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LG’s new OLED plant is approved by China, weeks after Apple partnership reported

This new LG OLED plant approval might just have coincidental timing. Or maybe not.

Published onJuly 10, 2018

A mock-up of a newly-approved Chinese LG OLED plant.
  • China just approved a new LG OLED plant in Guangzhou.
  • The approval came only two weeks after a reported LG/Apple partnership hit the news.
  • The new LG OLED plant will primarily focus on televisions, but it’s likely it will create smartphone panels as well.

LG announced today in a press release that the Chinese government just approved LG to build an OLED production facility in Guangzhou. A mock-up of the plant is pictured above.

While LG building a new plant in China specifically to build OLED panels is certainly newsworthy, it is especially interesting because we found out only two weeks ago that Apple is likely going to use LG OLEDs in some of its upcoming iPhones.

As of now, the only OLED panels Apple uses are made by Samsung, so the LG partnership will bring some much-needed competition to the OLED market.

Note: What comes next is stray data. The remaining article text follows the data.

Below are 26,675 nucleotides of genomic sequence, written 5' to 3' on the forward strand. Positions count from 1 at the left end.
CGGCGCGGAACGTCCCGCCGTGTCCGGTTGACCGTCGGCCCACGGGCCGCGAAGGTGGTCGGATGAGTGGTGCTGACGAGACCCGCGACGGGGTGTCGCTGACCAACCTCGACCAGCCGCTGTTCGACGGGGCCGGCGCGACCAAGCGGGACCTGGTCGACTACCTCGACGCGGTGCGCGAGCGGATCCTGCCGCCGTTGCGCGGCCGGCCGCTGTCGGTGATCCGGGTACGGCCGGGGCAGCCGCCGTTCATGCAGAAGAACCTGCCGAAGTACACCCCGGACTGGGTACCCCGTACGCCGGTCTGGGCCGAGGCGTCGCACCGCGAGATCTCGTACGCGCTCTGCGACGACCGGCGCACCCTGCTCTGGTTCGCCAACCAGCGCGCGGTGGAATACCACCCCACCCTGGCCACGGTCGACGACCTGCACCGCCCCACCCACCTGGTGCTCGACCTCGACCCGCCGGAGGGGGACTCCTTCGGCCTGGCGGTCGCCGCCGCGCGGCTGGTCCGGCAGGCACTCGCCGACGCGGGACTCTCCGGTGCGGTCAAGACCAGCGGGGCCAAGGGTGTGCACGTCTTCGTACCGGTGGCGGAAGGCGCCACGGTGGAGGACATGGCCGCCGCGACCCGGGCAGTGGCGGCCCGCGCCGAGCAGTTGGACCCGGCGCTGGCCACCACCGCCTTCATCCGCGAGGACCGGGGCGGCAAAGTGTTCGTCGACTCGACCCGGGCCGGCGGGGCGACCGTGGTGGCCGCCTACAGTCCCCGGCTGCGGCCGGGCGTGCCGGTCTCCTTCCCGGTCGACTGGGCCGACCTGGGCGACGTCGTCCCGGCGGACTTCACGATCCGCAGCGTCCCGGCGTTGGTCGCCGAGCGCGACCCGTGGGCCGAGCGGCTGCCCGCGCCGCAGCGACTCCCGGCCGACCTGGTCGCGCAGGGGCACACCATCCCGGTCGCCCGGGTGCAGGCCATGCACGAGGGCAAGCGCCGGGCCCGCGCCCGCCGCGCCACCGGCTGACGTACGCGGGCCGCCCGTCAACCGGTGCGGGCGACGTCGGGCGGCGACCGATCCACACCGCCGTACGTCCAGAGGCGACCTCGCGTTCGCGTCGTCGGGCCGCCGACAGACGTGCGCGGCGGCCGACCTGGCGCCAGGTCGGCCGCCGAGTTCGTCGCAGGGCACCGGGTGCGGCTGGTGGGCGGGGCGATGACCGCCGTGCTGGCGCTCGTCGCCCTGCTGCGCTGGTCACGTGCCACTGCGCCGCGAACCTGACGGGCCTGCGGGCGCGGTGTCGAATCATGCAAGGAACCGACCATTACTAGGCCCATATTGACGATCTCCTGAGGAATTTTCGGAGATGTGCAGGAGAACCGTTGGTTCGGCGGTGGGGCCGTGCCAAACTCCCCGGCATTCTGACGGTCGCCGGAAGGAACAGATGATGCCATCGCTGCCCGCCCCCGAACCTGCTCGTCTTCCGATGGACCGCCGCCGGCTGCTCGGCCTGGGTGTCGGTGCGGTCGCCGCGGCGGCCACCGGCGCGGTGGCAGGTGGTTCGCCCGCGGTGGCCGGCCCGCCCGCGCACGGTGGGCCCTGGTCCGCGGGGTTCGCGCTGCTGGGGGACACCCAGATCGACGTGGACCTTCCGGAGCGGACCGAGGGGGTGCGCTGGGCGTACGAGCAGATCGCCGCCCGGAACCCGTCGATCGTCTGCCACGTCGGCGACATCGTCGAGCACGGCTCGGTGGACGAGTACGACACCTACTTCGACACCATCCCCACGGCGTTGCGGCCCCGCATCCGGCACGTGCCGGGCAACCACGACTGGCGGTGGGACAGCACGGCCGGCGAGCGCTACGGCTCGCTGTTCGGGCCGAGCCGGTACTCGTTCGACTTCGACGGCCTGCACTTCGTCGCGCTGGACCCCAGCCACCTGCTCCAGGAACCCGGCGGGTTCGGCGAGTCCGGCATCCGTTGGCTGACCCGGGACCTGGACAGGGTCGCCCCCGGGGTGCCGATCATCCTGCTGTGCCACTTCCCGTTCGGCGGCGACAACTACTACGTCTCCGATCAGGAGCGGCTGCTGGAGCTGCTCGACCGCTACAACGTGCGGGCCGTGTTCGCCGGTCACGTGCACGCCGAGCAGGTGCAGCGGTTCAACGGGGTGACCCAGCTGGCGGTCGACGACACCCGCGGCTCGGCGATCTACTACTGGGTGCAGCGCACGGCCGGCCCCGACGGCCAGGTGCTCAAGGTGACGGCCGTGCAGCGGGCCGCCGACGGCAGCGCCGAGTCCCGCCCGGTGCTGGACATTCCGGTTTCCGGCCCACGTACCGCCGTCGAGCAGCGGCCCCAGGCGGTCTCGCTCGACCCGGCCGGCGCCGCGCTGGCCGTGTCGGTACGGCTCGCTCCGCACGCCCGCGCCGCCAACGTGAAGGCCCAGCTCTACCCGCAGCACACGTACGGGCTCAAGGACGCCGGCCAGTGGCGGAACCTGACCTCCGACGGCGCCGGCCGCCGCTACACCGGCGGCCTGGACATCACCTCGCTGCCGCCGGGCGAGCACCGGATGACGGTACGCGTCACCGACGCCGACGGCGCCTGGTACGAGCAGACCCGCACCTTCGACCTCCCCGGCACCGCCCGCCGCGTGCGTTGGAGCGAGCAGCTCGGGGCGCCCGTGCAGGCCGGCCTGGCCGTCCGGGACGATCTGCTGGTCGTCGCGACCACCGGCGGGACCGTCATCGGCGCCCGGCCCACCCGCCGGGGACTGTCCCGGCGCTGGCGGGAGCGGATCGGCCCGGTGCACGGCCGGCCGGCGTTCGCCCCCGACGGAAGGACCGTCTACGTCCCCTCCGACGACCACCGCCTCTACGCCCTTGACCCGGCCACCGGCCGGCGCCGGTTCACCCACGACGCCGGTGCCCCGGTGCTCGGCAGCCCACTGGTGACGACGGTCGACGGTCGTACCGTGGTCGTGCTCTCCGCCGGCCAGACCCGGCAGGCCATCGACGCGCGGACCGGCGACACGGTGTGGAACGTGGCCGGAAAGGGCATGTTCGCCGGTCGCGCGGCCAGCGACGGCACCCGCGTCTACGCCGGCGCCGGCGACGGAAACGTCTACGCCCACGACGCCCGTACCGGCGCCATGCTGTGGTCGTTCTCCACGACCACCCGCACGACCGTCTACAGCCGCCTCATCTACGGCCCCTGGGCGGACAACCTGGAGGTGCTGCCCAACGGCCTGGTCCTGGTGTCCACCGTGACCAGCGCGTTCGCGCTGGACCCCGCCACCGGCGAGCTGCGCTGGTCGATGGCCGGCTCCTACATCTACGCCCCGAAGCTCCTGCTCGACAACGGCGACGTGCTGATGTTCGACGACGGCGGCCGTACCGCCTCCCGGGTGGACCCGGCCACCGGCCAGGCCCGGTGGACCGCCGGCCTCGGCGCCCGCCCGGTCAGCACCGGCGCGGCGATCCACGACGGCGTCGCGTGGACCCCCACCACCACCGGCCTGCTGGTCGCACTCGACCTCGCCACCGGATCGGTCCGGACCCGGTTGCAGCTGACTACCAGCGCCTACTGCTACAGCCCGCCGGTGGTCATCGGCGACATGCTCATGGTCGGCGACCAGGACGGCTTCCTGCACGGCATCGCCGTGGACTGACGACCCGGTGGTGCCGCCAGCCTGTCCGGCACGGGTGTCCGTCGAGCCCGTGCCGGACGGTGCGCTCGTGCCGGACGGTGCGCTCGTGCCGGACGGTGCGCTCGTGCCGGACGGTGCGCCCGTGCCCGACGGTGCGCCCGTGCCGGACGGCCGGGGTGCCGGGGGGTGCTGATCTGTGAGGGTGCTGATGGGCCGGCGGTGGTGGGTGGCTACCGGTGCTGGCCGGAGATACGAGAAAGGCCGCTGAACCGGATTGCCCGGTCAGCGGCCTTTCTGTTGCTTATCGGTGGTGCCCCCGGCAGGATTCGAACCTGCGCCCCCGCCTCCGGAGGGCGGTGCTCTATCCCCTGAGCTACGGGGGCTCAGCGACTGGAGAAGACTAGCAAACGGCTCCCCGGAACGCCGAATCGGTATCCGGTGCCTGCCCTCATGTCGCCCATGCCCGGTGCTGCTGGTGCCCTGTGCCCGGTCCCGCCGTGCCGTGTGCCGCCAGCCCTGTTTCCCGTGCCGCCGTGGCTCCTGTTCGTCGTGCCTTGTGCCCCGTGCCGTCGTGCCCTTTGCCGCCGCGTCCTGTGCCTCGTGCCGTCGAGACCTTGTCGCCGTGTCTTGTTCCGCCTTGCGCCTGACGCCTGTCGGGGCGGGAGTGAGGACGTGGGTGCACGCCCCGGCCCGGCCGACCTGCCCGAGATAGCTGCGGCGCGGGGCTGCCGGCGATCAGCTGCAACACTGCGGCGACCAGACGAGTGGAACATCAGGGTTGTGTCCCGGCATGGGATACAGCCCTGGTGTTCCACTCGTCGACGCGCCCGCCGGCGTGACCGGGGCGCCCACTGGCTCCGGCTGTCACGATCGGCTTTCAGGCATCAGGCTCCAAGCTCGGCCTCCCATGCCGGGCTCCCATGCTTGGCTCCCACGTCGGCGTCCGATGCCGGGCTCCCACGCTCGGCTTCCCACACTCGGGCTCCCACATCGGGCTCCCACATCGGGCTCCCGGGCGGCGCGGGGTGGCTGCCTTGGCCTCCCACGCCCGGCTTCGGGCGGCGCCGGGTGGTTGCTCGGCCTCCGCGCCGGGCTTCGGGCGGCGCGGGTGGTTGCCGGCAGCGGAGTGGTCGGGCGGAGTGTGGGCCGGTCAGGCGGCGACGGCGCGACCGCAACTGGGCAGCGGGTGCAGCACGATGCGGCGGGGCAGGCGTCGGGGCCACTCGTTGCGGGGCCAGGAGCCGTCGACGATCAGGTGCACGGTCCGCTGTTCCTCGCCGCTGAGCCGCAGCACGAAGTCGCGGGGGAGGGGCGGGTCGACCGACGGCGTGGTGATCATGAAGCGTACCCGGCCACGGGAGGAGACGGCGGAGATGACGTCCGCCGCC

While LG’s display technology is usually good (especially in its televisions, which the new Chinese plant will focus on), it likely isn’t just a coincidence that this plant approval came so soon after LG’s suspected Apple partnership hit the news.

Google and LG unveil world’s highest-resolution OLED on-glass VR display

According to an anonymous source familiar with the matter, Apple will use LG OLEDs (as well as Samsung OLEDs) in some of its upcoming iPhone models. It’s not yet known for which of the reported three iPhone models LG will supply displays.

One of the reported reasons LG is only supplying some of the OLEDs of Apple’s new devices is because LG couldn’t meet Apple’s production demands. Now we have a new plant opening in China. Coincidence?

Obviously, LG’s intention to build a new plant didn’t pop-up overnight, but it might have been that China was reluctant to approve the venture until the Apple news.

According to LG, the new plant will produce about 60,000 displays per month, and will gradually increase that output to 90,000 displays per month. As previously stated, these will mostly be television-sized OLEDs, but it’s likely the plant will also produce smartphone-sized panels.

NEXT: Flexible OLED displays: A gorgeous waste

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